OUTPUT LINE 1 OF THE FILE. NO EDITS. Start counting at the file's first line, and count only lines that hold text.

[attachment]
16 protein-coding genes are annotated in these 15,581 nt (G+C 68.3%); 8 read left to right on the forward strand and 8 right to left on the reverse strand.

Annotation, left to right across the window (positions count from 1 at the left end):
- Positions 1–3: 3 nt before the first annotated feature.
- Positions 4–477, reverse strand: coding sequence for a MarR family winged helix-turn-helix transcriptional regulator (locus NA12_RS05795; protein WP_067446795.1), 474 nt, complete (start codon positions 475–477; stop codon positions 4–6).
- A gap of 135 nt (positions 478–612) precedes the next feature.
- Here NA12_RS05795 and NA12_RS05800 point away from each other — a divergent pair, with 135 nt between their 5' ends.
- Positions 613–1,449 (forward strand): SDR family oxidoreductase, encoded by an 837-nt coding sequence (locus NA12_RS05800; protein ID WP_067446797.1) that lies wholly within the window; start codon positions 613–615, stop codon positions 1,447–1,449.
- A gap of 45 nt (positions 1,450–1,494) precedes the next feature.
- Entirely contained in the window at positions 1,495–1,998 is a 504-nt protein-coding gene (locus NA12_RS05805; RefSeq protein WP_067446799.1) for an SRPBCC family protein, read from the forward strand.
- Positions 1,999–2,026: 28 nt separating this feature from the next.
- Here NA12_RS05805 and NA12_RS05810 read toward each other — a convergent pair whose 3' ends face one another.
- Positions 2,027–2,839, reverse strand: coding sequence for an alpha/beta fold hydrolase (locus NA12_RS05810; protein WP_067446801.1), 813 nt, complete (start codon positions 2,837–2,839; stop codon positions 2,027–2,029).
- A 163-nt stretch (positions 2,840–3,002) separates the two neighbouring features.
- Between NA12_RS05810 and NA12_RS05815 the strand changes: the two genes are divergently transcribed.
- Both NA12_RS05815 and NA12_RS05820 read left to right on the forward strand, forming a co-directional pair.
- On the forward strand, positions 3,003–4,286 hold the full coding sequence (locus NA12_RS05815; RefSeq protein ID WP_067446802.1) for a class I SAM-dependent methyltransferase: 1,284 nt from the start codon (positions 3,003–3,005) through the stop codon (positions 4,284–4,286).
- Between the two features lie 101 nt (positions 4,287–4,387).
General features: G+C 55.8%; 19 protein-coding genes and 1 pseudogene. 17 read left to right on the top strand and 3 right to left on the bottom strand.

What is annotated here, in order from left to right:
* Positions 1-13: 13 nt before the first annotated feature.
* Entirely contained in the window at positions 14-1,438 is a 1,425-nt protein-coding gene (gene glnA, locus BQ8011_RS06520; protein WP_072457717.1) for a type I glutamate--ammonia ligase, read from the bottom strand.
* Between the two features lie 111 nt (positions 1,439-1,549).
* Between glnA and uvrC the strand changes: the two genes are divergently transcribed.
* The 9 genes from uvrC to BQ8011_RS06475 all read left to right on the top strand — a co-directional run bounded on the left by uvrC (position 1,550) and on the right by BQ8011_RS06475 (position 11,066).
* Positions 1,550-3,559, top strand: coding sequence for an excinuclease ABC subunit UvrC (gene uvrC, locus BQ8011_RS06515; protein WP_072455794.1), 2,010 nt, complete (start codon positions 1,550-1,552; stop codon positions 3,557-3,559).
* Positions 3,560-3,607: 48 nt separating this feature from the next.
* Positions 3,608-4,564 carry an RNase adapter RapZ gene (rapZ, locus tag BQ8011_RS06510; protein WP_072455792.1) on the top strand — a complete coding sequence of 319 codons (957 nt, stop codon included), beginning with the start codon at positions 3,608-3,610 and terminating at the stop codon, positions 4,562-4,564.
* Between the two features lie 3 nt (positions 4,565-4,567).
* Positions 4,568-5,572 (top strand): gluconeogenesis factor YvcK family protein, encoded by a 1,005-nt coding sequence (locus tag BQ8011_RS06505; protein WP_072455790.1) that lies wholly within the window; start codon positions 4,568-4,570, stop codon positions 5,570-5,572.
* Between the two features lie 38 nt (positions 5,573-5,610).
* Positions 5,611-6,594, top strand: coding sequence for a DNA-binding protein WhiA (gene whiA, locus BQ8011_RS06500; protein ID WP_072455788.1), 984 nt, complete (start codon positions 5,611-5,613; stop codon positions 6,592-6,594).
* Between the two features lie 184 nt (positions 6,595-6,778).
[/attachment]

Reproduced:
16 protein-coding genes are annotated in these 15,581 nt (G+C 68.3%); 8 read left to right on the forward strand and 8 right to left on the reverse strand.